I’ve been chatting quite a bit with Lynne Shallcross, Senior writer for Counseling Today magazine, the publication of American Counseling Association. Our conversation started when Lynne asked me about the nuts and bolts of Active Sessions, something I’ve developed at Alaska Pacific University, as well as in my own private practice.
Now, active interventions (or active sessions) are not new. Outward Bound is what many of us think about when we talk about wilderness therapy, and for good reason. Kurt Hahn, OB founder, began the biggest push toward reconnecting youth with the power of actively engaging youth through their experiences in the wilderness. This model has existed since the 1960s and continues to be refined. But even further back, the great thinkers, such as Socrates, recognized that mental fitness is not separate from physical fitness.
The Child and Nature Network, whom I’ve been involved with for a while now, mostly in shared vision but also in looking at programming, provides a wealth of research addressing the prevalence of Nature Deficit Disorder.
Active Sessions, as they are being defined, are counseling sessions which involve an active component. These components include: walking, running, nordic skiing, and hiking (as well as other ideas, I’m sure). These sessions engage individuals (and the psychotherapist) in ways that can be incredibly helpful to the therapy process. For some individuals, active sessions are the best possible choice. Almost anyone can be a candidate for active sessions, in fact.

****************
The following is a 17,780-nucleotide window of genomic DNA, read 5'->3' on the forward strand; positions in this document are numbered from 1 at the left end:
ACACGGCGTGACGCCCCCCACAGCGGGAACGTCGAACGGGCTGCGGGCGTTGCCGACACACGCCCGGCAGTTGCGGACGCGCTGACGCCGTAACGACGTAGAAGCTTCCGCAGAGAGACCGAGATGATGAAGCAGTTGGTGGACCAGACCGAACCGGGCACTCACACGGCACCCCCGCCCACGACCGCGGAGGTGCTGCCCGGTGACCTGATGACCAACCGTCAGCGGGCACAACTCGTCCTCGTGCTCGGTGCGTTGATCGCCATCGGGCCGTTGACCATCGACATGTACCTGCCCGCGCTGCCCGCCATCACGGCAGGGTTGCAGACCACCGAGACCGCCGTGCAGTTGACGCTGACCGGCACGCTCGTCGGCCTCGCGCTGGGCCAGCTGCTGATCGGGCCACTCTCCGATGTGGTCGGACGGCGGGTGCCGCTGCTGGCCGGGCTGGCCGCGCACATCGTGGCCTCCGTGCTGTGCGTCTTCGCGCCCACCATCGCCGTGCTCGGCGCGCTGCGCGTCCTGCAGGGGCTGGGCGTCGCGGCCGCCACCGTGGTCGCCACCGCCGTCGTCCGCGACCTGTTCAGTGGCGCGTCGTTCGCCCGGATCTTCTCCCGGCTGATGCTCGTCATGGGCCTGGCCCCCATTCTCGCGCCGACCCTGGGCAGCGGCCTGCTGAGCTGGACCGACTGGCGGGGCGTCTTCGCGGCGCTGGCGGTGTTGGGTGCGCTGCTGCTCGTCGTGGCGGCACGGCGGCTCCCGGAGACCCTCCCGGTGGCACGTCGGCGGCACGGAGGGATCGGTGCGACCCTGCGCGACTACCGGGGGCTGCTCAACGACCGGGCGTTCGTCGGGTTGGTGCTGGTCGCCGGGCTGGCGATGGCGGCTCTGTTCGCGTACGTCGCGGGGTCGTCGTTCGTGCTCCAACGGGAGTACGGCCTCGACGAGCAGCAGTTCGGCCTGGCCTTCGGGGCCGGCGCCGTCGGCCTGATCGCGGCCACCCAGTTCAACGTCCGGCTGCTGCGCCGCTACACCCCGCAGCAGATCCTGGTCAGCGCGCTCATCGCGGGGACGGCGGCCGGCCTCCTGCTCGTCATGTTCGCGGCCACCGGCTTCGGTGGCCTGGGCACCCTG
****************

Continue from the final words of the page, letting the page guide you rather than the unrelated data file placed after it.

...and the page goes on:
But isn’t this different than sitting in the chair? YES!
The differences are notable for the clinician, and practitioners who are considering adding active sessions into their repetoire must take the time to get properly trained, as in any other specialty or method.
In my conversations with Lynne of Counseling Today, we discussed a lot of these differences… what does it take to offer active sessions? Who can do these? What client issues are appropriate? How do you handle confidentiality? These are great questions, and questions that must be asked well before considering this as a modality for your clients.
To assist counselors and people who are interested in active sessions, I’ll be increasing my offerings of professional workshops and classes, usually only offered for university functions and my own clients.
So… be on the lookout! I’ll be adding techniques, tips, and ideas for implementation. I’ll also be adding schedules for workshops, conversation points, and other tidbits.
Get active, keep thinking, and stay fit, mentally and physically!